This was one of my most anticipated releases of the year. The final book in the Falling Kingdoms Series, a book series that I've had a hate to love relationship with. I've never had such a 360 turn on my stance on a series. Going from disinterest to obsession. Especially with Magnus. I really went from hating to loving that character, and if that doesn't show spectacular character development, I don't know what does.
Final books are hard to write. You have to wrap up all the lose ends in a satisfying manner. Otherwise the end will taint every reader's experience and memories of the entire series. It's a really difficult task, one that hardly any authors are able to meet.
Unfortunately, Immortal Reign did not meet all my greatest expectations. To be fair, I did have some great expectations for this book, and at the same time I was a little doubtful. One of this series' biggest flaws is pace/timing. It has a tendency to rush some plot lines while keeping others feeling much too slow. This book was no exception. Maybe the reason I can't quite forgive this rushed/slowed plot is because this is the final book. At the end of the last book I feared there was too much to wrap up in one more book, and I fear that fear was not overly misplaced.
While some elements of this story were fantastic, others were just not timed right. In fact, the pacing for most of this book just felt wrong. It was either too fast, or too slow. Don't get me wrong, the book was still good, but I just really wished I could've enjoyed the experience a little more.
Of course, I was always welcome to both Magnus and Cleo's chapters, it would seem they were the only characters I really felt invested in by this book. I didn't care to read about any others, in fact, their chapters just felt long and arduous. Side Note: I'm not just saying Magnus and Cleo chapters were perfect, because they weren't. Some of their pacing was off as well, but I just felt happier when reading their bits. The others? The stakes didn't even seem to matter that much to me, I was just bored with the story and the characters, and I think that was mostly due to the pacing. It didn't allow me to just sink into the story, I kept getting thrown off.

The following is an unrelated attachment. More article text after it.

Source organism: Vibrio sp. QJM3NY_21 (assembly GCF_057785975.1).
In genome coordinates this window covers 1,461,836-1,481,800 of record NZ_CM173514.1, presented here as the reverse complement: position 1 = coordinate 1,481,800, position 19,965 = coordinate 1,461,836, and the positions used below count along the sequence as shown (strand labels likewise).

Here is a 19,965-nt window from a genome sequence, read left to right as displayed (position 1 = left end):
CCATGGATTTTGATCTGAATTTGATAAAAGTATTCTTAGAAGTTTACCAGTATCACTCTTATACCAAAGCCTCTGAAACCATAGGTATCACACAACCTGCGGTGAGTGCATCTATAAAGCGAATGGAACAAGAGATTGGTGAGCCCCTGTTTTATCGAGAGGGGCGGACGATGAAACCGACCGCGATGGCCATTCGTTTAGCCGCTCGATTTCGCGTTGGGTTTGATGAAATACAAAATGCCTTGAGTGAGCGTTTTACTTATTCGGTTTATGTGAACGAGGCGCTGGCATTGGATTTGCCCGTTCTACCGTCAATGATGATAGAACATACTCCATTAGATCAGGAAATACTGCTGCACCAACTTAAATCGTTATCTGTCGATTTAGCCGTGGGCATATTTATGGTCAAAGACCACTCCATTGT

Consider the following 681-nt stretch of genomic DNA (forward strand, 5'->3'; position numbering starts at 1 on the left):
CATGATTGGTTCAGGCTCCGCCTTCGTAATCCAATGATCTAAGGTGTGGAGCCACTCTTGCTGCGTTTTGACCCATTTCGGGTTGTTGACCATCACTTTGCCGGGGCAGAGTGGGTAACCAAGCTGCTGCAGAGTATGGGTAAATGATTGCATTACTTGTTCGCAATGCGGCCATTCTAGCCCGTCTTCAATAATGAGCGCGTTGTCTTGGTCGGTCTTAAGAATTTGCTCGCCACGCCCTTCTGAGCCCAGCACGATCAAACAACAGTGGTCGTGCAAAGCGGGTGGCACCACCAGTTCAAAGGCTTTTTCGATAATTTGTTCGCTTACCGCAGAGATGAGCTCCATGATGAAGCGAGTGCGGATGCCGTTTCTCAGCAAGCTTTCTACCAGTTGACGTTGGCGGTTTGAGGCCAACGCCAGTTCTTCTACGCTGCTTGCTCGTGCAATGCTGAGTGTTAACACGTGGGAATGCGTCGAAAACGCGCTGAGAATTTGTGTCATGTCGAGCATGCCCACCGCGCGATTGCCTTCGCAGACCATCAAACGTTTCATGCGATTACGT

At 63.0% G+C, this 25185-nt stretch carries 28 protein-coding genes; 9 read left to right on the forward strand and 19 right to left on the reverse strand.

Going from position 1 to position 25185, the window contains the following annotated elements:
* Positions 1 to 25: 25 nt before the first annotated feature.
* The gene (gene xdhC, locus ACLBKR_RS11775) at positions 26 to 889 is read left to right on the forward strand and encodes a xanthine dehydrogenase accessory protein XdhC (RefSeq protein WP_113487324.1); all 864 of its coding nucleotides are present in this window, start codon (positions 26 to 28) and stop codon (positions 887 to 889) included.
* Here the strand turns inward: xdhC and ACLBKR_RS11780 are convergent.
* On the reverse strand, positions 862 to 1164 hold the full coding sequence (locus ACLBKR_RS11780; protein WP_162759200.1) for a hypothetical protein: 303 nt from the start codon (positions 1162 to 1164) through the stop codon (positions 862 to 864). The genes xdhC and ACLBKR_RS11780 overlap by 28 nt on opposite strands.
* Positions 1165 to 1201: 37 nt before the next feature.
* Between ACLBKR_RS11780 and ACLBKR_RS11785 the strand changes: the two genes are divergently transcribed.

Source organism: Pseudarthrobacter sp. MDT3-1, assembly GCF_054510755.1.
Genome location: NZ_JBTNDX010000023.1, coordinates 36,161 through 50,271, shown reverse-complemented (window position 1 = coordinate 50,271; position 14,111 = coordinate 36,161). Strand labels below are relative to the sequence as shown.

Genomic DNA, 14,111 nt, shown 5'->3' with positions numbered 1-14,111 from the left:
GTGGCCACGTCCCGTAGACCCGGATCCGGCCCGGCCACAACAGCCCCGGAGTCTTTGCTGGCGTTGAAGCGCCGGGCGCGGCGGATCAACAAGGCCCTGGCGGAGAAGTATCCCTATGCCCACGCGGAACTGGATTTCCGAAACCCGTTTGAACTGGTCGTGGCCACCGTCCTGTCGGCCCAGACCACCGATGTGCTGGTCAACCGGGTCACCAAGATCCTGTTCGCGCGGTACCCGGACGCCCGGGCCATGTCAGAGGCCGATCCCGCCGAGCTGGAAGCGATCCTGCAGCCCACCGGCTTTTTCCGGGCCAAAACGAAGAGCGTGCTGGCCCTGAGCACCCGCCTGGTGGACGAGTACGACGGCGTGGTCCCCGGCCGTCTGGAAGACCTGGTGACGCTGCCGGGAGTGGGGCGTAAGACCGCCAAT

Other than pacing the other main thing that I just got irked by in the novel is how easy and convenient everything felt. That helped with the issue of pacing, how fast it felt sometimes. There was no challenge to the story, and if there was it seemed to be wrapped up in the next page. There was never enough suspense to actually get me on the edge of my seat. I was never really al that worried-- I knew things would turn out fine because before I could even start worrying, it was resolved. I get it, the novel had to finish the story, but... Still. It could've been a million pages long for all I cared, I just wanted the perfect book. (I get it, it's hard to write the perfect book. And I did enjoy parts of this book, I did! But I'm just disappointed this was how it had to end.)
All in all, I can't give an unbiased rating on this book, so I really don't know how to rate it. My instinct is to rate it higher due to my attachment to the series, but my critic senses call for me to lower that rating, knowing my bias for the series. So I'm going to give this book a 6-7/10 stars, because I just don't know how to rate it. Sorry for all the complaining, it's just easier to point out the flaws than the good things. Plus the flaws tend to stick with you longer, and I actually read this book a bit ago. I don't want you to come out of this review thinking this book was all bad, because there really were good parts, I promise. I was just overall disappointed because it's the end of a series I'm highly invested in.